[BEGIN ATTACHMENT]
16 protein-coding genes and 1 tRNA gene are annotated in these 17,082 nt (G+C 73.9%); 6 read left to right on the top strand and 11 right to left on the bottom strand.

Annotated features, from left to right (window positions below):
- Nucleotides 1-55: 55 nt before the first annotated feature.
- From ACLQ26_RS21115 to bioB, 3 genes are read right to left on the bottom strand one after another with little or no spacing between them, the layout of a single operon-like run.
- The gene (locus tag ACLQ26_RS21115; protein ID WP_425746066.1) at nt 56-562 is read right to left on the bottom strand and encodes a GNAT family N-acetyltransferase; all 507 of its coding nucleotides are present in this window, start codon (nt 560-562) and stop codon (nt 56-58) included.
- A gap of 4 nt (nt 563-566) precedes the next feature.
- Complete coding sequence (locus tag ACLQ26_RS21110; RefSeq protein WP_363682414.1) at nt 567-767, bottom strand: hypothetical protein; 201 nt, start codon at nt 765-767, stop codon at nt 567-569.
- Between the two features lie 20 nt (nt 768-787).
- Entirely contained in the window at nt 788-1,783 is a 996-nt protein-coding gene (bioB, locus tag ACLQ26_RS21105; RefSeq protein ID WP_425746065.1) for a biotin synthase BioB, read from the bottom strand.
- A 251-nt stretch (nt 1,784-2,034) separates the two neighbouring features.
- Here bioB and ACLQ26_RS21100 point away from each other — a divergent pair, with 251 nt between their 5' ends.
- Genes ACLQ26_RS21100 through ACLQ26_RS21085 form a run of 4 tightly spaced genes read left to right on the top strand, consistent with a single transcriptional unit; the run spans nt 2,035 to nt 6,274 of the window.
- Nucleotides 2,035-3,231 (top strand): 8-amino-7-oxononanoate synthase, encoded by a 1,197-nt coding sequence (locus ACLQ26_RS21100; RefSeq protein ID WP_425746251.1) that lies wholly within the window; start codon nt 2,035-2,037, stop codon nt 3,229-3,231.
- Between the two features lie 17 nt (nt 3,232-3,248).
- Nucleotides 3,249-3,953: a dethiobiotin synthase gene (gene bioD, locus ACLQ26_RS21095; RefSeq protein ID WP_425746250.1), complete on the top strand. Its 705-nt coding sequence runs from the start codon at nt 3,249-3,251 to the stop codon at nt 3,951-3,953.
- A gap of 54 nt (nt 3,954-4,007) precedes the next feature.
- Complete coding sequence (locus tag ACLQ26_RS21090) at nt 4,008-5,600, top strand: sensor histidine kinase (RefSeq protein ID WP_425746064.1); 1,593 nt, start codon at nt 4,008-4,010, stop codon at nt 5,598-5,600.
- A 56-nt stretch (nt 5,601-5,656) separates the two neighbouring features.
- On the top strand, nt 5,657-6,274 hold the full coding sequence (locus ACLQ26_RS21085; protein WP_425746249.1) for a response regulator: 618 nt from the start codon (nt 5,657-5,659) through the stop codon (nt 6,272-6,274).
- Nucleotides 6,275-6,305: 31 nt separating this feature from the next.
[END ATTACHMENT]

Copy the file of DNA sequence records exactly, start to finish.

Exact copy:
16 protein-coding genes and 1 tRNA gene are annotated in these 17,082 nt (G+C 73.9%); 6 read left to right on the top strand and 11 right to left on the bottom strand.

Annotated features, from left to right (window positions below):
- Nucleotides 1-55: 55 nt before the first annotated feature.
- From ACLQ26_RS21115 to bioB, 3 genes are read right to left on the bottom strand one after another with little or no spacing between them, the layout of a single operon-like run.
- The gene (locus tag ACLQ26_RS21115; protein ID WP_425746066.1) at nt 56-562 is read right to left on the bottom strand and encodes a GNAT family N-acetyltransferase; all 507 of its coding nucleotides are present in this window, start codon (nt 560-562) and stop codon (nt 56-58) included.
- A gap of 4 nt (nt 563-566) precedes the next feature.
- Complete coding sequence (locus tag ACLQ26_RS21110; RefSeq protein WP_363682414.1) at nt 567-767, bottom strand: hypothetical protein; 201 nt, start codon at nt 765-767, stop codon at nt 567-569.
- Between the two features lie 20 nt (nt 768-787).
- Entirely contained in the window at nt 788-1,783 is a 996-nt protein-coding gene (bioB, locus tag ACLQ26_RS21105; RefSeq protein ID WP_425746065.1) for a biotin synthase BioB, read from the bottom strand.
- A 251-nt stretch (nt 1,784-2,034) separates the two neighbouring features.
- Here bioB and ACLQ26_RS21100 point away from each other — a divergent pair, with 251 nt between their 5' ends.
- Genes ACLQ26_RS21100 through ACLQ26_RS21085 form a run of 4 tightly spaced genes read left to right on the top strand, consistent with a single transcriptional unit; the run spans nt 2,035 to nt 6,274 of the window.
- Nucleotides 2,035-3,231 (top strand): 8-amino-7-oxononanoate synthase, encoded by a 1,197-nt coding sequence (locus ACLQ26_RS21100; RefSeq protein ID WP_425746251.1) that lies wholly within the window; start codon nt 2,035-2,037, stop codon nt 3,229-3,231.
- Between the two features lie 17 nt (nt 3,232-3,248).
- Nucleotides 3,249-3,953: a dethiobiotin synthase gene (gene bioD, locus ACLQ26_RS21095; RefSeq protein ID WP_425746250.1), complete on the top strand. Its 705-nt coding sequence runs from the start codon at nt 3,249-3,251 to the stop codon at nt 3,951-3,953.
- A gap of 54 nt (nt 3,954-4,007) precedes the next feature.
- Complete coding sequence (locus tag ACLQ26_RS21090) at nt 4,008-5,600, top strand: sensor histidine kinase (RefSeq protein ID WP_425746064.1); 1,593 nt, start codon at nt 4,008-4,010, stop codon at nt 5,598-5,600.
- A 56-nt stretch (nt 5,601-5,656) separates the two neighbouring features.
- On the top strand, nt 5,657-6,274 hold the full coding sequence (locus ACLQ26_RS21085; protein WP_425746249.1) for a response regulator: 618 nt from the start codon (nt 5,657-5,659) through the stop codon (nt 6,272-6,274).
- Nucleotides 6,275-6,305: 31 nt separating this feature from the next.